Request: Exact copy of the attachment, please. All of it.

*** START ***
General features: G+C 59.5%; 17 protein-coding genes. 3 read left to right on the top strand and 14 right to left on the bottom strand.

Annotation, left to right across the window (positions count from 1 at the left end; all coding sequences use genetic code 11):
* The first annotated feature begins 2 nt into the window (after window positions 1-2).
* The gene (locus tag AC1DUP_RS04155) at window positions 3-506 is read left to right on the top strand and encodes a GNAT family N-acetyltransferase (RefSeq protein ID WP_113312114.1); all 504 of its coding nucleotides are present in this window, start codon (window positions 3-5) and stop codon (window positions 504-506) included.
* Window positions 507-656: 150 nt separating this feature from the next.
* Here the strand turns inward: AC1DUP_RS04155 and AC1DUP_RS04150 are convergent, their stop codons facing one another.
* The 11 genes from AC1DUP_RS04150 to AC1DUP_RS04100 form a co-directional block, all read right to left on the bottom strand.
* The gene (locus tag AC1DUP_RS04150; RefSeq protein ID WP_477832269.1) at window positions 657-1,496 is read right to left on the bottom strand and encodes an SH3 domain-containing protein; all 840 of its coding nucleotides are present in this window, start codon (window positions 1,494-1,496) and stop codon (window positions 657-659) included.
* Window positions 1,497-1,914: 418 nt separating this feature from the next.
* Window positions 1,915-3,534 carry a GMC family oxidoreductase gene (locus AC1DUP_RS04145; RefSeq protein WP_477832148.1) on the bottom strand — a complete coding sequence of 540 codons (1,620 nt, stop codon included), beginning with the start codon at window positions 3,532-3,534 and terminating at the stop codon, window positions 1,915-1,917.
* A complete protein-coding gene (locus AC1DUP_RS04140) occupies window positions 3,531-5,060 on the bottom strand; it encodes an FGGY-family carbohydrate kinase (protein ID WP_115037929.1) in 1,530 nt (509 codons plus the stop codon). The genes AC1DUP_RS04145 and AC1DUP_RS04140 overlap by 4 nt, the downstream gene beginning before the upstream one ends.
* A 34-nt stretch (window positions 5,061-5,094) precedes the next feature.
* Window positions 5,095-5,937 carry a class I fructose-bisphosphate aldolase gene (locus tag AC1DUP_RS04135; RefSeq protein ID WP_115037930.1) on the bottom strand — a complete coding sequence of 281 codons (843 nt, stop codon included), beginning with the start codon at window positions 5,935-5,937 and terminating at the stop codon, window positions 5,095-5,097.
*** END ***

General features: G+C 59.5%; 17 protein-coding genes. 3 read left to right on the top strand and 14 right to left on the bottom strand.

Annotation, left to right across the window (positions count from 1 at the left end; all coding sequences use genetic code 11):
* The first annotated feature begins 2 nt into the window (after window positions 1-2).
* The gene (locus tag AC1DUP_RS04155) at window positions 3-506 is read left to right on the top strand and encodes a GNAT family N-acetyltransferase (RefSeq protein ID WP_113312114.1); all 504 of its coding nucleotides are present in this window, start codon (window positions 3-5) and stop codon (window positions 504-506) included.
* Window positions 507-656: 150 nt separating this feature from the next.
* Here the strand turns inward: AC1DUP_RS04155 and AC1DUP_RS04150 are convergent, their stop codons facing one another.
* The 11 genes from AC1DUP_RS04150 to AC1DUP_RS04100 form a co-directional block, all read right to left on the bottom strand.
* The gene (locus tag AC1DUP_RS04150; RefSeq protein ID WP_477832269.1) at window positions 657-1,496 is read right to left on the bottom strand and encodes an SH3 domain-containing protein; all 840 of its coding nucleotides are present in this window, start codon (window positions 1,494-1,496) and stop codon (window positions 657-659) included.
* Window positions 1,497-1,914: 418 nt separating this feature from the next.
* Window positions 1,915-3,534 carry a GMC family oxidoreductase gene (locus AC1DUP_RS04145; RefSeq protein WP_477832148.1) on the bottom strand — a complete coding sequence of 540 codons (1,620 nt, stop codon included), beginning with the start codon at window positions 3,532-3,534 and terminating at the stop codon, window positions 1,915-1,917.
* A complete protein-coding gene (locus AC1DUP_RS04140) occupies window positions 3,531-5,060 on the bottom strand; it encodes an FGGY-family carbohydrate kinase (protein ID WP_115037929.1) in 1,530 nt (509 codons plus the stop codon). The genes AC1DUP_RS04145 and AC1DUP_RS04140 overlap by 4 nt, the downstream gene beginning before the upstream one ends.
* A 34-nt stretch (window positions 5,061-5,094) precedes the next feature.
* Window positions 5,095-5,937 carry a class I fructose-bisphosphate aldolase gene (locus tag AC1DUP_RS04135; RefSeq protein ID WP_115037930.1) on the bottom strand — a complete coding sequence of 281 codons (843 nt, stop codon included), beginning with the start codon at window positions 5,935-5,937 and terminating at the stop codon, window positions 5,095-5,097.